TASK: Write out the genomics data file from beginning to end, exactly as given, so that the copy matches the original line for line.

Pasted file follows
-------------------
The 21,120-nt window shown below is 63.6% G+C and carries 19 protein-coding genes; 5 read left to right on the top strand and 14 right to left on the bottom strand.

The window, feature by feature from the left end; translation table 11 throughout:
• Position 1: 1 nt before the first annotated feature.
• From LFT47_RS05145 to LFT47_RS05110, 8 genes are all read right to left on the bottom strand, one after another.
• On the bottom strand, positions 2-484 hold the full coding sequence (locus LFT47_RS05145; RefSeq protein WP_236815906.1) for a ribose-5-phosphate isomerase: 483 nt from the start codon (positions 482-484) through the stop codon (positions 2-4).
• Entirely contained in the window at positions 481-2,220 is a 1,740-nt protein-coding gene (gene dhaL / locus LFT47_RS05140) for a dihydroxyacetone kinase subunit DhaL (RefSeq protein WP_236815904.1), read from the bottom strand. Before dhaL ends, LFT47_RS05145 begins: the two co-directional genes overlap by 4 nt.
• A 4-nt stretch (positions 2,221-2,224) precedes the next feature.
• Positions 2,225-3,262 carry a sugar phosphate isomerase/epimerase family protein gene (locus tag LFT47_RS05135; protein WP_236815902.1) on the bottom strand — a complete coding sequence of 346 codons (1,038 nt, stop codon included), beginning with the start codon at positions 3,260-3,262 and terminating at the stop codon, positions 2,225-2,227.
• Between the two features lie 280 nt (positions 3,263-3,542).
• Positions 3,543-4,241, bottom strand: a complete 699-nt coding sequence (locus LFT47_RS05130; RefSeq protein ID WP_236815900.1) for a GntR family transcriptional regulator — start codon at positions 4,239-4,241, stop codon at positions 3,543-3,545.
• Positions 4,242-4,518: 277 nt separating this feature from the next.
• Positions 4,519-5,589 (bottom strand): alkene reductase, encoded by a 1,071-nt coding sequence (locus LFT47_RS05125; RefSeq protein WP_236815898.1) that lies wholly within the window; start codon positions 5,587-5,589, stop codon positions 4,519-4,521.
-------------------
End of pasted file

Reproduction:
The 21,120-nt window shown below is 63.6% G+C and carries 19 protein-coding genes; 5 read left to right on the top strand and 14 right to left on the bottom strand.

The window, feature by feature from the left end; translation table 11 throughout:
• Position 1: 1 nt before the first annotated feature.
• From LFT47_RS05145 to LFT47_RS05110, 8 genes are all read right to left on the bottom strand, one after another.
• On the bottom strand, positions 2-484 hold the full coding sequence (locus LFT47_RS05145; RefSeq protein WP_236815906.1) for a ribose-5-phosphate isomerase: 483 nt from the start codon (positions 482-484) through the stop codon (positions 2-4).
• Entirely contained in the window at positions 481-2,220 is a 1,740-nt protein-coding gene (gene dhaL / locus LFT47_RS05140) for a dihydroxyacetone kinase subunit DhaL (RefSeq protein WP_236815904.1), read from the bottom strand. Before dhaL ends, LFT47_RS05145 begins: the two co-directional genes overlap by 4 nt.
• A 4-nt stretch (positions 2,221-2,224) precedes the next feature.
• Positions 2,225-3,262 carry a sugar phosphate isomerase/epimerase family protein gene (locus tag LFT47_RS05135; protein WP_236815902.1) on the bottom strand — a complete coding sequence of 346 codons (1,038 nt, stop codon included), beginning with the start codon at positions 3,260-3,262 and terminating at the stop codon, positions 2,225-2,227.
• Between the two features lie 280 nt (positions 3,263-3,542).
• Positions 3,543-4,241, bottom strand: a complete 699-nt coding sequence (locus LFT47_RS05130; RefSeq protein ID WP_236815900.1) for a GntR family transcriptional regulator — start codon at positions 4,239-4,241, stop codon at positions 3,543-3,545.
• Positions 4,242-4,518: 277 nt separating this feature from the next.
• Positions 4,519-5,589 (bottom strand): alkene reductase, encoded by a 1,071-nt coding sequence (locus LFT47_RS05125; RefSeq protein WP_236815898.1) that lies wholly within the window; start codon positions 5,587-5,589, stop codon positions 4,519-4,521.